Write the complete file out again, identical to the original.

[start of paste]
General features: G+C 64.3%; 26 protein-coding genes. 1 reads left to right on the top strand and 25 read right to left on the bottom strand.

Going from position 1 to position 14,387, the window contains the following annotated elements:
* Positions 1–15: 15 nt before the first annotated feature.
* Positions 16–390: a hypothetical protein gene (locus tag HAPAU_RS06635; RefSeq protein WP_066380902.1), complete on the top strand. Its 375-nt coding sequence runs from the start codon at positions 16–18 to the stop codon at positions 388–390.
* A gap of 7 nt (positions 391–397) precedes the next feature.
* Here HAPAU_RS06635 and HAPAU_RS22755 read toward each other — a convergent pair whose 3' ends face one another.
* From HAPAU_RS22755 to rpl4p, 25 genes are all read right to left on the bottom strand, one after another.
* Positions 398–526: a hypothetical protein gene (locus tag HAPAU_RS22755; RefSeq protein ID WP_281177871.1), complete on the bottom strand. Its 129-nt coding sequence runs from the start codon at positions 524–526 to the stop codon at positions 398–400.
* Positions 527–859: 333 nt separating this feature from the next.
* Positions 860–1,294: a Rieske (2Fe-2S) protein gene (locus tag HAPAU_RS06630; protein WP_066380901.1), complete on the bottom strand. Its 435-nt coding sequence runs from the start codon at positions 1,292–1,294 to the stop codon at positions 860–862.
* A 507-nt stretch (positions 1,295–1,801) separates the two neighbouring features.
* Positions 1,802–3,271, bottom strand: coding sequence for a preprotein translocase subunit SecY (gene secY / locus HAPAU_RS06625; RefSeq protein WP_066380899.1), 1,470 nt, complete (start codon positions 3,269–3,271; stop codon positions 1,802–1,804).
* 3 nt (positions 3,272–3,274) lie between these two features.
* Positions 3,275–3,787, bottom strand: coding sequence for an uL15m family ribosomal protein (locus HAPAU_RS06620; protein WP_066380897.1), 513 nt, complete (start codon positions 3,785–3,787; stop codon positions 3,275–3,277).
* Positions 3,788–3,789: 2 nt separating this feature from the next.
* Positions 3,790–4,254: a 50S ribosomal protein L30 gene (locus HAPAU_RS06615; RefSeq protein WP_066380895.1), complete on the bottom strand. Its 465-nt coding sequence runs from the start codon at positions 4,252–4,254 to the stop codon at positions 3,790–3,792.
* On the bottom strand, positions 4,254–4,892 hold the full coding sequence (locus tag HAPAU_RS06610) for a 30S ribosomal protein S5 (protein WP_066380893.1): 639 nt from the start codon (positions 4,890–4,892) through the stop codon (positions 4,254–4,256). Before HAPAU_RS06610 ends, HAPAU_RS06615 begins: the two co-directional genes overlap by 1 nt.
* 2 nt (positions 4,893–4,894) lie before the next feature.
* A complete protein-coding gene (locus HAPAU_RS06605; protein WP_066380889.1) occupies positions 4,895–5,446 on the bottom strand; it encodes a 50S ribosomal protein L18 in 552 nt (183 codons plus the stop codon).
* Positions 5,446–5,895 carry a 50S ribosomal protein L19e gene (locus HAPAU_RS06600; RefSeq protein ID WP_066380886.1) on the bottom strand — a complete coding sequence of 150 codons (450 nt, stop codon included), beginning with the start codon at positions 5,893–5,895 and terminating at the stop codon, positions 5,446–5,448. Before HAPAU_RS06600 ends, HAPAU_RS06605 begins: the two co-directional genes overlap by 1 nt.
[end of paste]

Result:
General features: G+C 64.3%; 26 protein-coding genes. 1 reads left to right on the top strand and 25 read right to left on the bottom strand.

Going from position 1 to position 14,387, the window contains the following annotated elements:
* Positions 1–15: 15 nt before the first annotated feature.
* Positions 16–390: a hypothetical protein gene (locus tag HAPAU_RS06635; RefSeq protein WP_066380902.1), complete on the top strand. Its 375-nt coding sequence runs from the start codon at positions 16–18 to the stop codon at positions 388–390.
* A gap of 7 nt (positions 391–397) precedes the next feature.
* Here HAPAU_RS06635 and HAPAU_RS22755 read toward each other — a convergent pair whose 3' ends face one another.
* From HAPAU_RS22755 to rpl4p, 25 genes are all read right to left on the bottom strand, one after another.
* Positions 398–526: a hypothetical protein gene (locus tag HAPAU_RS22755; RefSeq protein ID WP_281177871.1), complete on the bottom strand. Its 129-nt coding sequence runs from the start codon at positions 524–526 to the stop codon at positions 398–400.
* Positions 527–859: 333 nt separating this feature from the next.
* Positions 860–1,294: a Rieske (2Fe-2S) protein gene (locus tag HAPAU_RS06630; protein WP_066380901.1), complete on the bottom strand. Its 435-nt coding sequence runs from the start codon at positions 1,292–1,294 to the stop codon at positions 860–862.
* A 507-nt stretch (positions 1,295–1,801) separates the two neighbouring features.
* Positions 1,802–3,271, bottom strand: coding sequence for a preprotein translocase subunit SecY (gene secY / locus HAPAU_RS06625; RefSeq protein WP_066380899.1), 1,470 nt, complete (start codon positions 3,269–3,271; stop codon positions 1,802–1,804).
* 3 nt (positions 3,272–3,274) lie between these two features.
* Positions 3,275–3,787, bottom strand: coding sequence for an uL15m family ribosomal protein (locus HAPAU_RS06620; protein WP_066380897.1), 513 nt, complete (start codon positions 3,785–3,787; stop codon positions 3,275–3,277).
* Positions 3,788–3,789: 2 nt separating this feature from the next.
* Positions 3,790–4,254: a 50S ribosomal protein L30 gene (locus HAPAU_RS06615; RefSeq protein WP_066380895.1), complete on the bottom strand. Its 465-nt coding sequence runs from the start codon at positions 4,252–4,254 to the stop codon at positions 3,790–3,792.
* On the bottom strand, positions 4,254–4,892 hold the full coding sequence (locus tag HAPAU_RS06610) for a 30S ribosomal protein S5 (protein WP_066380893.1): 639 nt from the start codon (positions 4,890–4,892) through the stop codon (positions 4,254–4,256). Before HAPAU_RS06610 ends, HAPAU_RS06615 begins: the two co-directional genes overlap by 1 nt.
* 2 nt (positions 4,893–4,894) lie before the next feature.
* A complete protein-coding gene (locus HAPAU_RS06605; protein WP_066380889.1) occupies positions 4,895–5,446 on the bottom strand; it encodes a 50S ribosomal protein L18 in 552 nt (183 codons plus the stop codon).
* Positions 5,446–5,895 carry a 50S ribosomal protein L19e gene (locus HAPAU_RS06600; RefSeq protein ID WP_066380886.1) on the bottom strand — a complete coding sequence of 150 codons (450 nt, stop codon included), beginning with the start codon at positions 5,893–5,895 and terminating at the stop codon, positions 5,446–5,448. Before HAPAU_RS06600 ends, HAPAU_RS06605 begins: the two co-directional genes overlap by 1 nt.